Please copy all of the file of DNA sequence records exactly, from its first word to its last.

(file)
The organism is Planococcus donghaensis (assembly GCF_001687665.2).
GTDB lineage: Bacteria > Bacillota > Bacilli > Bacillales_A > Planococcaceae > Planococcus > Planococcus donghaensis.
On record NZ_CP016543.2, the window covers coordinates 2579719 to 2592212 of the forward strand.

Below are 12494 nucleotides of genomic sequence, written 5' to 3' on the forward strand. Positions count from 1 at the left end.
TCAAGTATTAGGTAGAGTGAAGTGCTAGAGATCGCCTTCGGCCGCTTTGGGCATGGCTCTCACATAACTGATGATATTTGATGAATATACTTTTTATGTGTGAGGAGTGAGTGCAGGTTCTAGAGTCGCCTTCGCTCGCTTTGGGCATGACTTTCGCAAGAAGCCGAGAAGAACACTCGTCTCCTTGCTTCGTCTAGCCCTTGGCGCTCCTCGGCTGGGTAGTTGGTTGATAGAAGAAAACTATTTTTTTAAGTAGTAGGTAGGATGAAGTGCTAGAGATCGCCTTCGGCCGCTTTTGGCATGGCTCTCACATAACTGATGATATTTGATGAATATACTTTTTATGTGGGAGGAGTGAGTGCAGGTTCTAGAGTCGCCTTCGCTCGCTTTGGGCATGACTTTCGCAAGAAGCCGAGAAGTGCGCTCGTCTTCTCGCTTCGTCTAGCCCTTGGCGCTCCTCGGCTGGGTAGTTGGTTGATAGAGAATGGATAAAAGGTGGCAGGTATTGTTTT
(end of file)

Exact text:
The organism is Planococcus donghaensis (assembly GCF_001687665.2).
GTDB lineage: Bacteria > Bacillota > Bacilli > Bacillales_A > Planococcaceae > Planococcus > Planococcus donghaensis.
On record NZ_CP016543.2, the window covers coordinates 2579719 to 2592212 of the forward strand.

Below are 12494 nucleotides of genomic sequence, written 5' to 3' on the forward strand. Positions count from 1 at the left end.
TCAAGTATTAGGTAGAGTGAAGTGCTAGAGATCGCCTTCGGCCGCTTTGGGCATGGCTCTCACATAACTGATGATATTTGATGAATATACTTTTTATGTGTGAGGAGTGAGTGCAGGTTCTAGAGTCGCCTTCGCTCGCTTTGGGCATGACTTTCGCAAGAAGCCGAGAAGAACACTCGTCTCCTTGCTTCGTCTAGCCCTTGGCGCTCCTCGGCTGGGTAGTTGGTTGATAGAAGAAAACTATTTTTTTAAGTAGTAGGTAGGATGAAGTGCTAGAGATCGCCTTCGGCCGCTTTTGGCATGGCTCTCACATAACTGATGATATTTGATGAATATACTTTTTATGTGGGAGGAGTGAGTGCAGGTTCTAGAGTCGCCTTCGCTCGCTTTGGGCATGACTTTCGCAAGAAGCCGAGAAGTGCGCTCGTCTTCTCGCTTCGTCTAGCCCTTGGCGCTCCTCGGCTGGGTAGTTGGTTGATAGAGAATGGATAAAAGGTGGCAGGTATTGTTTT